The public hearing of Christine Lagarde, the candidate for the European Central Bank (ECB) presidency, took place today in the European Parliament’s Committee on Economic and Monetary Affairs (ECON). Christine Lagarde was proposed by the European Council in July to succeed Mario Draghi as President of the ECB. Questioned by the Greens, Lagarde supported a much more active contribution by the ECB in the fight against climate change. After today’s hearing, the ECON Committee will vote on its recommendation for the candidate early in the evening. After another vote in the plenary of the European Parliament, the candidate for the ECB presidency still has to be formally appointed by the European Council.
Sven Giegold, spokesperson for Bündnis 90/Die Grünen in the European Parliament, said:
“A woman at the head of the ECB is good for Europe and the banking industry. The banking world is still a male world. Lagarde is experienced and persuasive. Her attitude towards climate protection is welcome. Lagarde could make the ECB greener. Lagarde wants to place climate risks at the centre of financial stability. Lagarde has understood that economy and ecology must go hand in hand. With its monetary policy, the ECB can improve the conditions for investment in a green transformation of the economy. We will support Lagarde in making the ECB a lever for climate protection. There is no stable financial system in the climate collapse.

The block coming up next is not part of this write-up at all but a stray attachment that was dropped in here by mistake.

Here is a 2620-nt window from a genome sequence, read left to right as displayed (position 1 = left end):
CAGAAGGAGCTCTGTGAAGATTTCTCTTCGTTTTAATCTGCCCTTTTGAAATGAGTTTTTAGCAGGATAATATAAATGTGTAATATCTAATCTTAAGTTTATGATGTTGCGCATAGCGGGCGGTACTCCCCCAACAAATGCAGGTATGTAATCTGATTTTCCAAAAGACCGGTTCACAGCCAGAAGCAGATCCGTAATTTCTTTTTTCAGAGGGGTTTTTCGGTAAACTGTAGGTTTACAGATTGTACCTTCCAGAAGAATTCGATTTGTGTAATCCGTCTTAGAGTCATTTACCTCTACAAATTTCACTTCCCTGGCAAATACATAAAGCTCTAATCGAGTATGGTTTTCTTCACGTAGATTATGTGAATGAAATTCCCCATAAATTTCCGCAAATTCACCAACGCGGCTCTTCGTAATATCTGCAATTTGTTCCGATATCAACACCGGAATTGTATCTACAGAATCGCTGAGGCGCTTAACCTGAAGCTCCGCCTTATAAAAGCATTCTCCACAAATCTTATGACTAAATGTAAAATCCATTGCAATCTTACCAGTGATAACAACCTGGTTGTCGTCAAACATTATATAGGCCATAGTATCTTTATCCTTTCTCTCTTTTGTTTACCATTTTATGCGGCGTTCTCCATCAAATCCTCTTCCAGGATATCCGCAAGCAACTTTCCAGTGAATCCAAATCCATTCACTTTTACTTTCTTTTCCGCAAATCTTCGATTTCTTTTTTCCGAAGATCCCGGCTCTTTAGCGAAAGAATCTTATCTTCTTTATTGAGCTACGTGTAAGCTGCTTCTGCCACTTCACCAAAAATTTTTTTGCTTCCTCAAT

In view of the impending economic downturn, Lagarde’s adherence to expansive monetary policy is a reassuring signal for Europe and the euro. Lagarde must be honest about the problems of low interest rate policy. She does not address the negative effects on financial stability and real estate prices clearly enough. Nevertheless, it is monetary populism to blame the ECB for the low interest rates. The low interest rate policy is primarily a consequence of the failure of the Member States to implement a common fiscal policy in Europe. Lagarde should not, like Mario Draghi, be made the scapegoat for failures in European policy. Only a strong common economic and fiscal policy of the euro countries would give the ECB an alternative to a very lax monetary policy. It is good that Lagarde is in favour of a stronger common economic and fiscal policy in the eurozone. A common economic policy is particularly important in times of economic downturn in order to generate economic momentum. Investments in climate protection should have top priority for the euro countries.
So far, Lagarde has promised too little to combat money laundering. The ECB should take much tougher action against money laundering than it has done so far. Lagarde must also deliver more on the subject of crypto currencies. The ECB should demand at least the same rules for digital currencies so that they do not remain a legal vacuum.”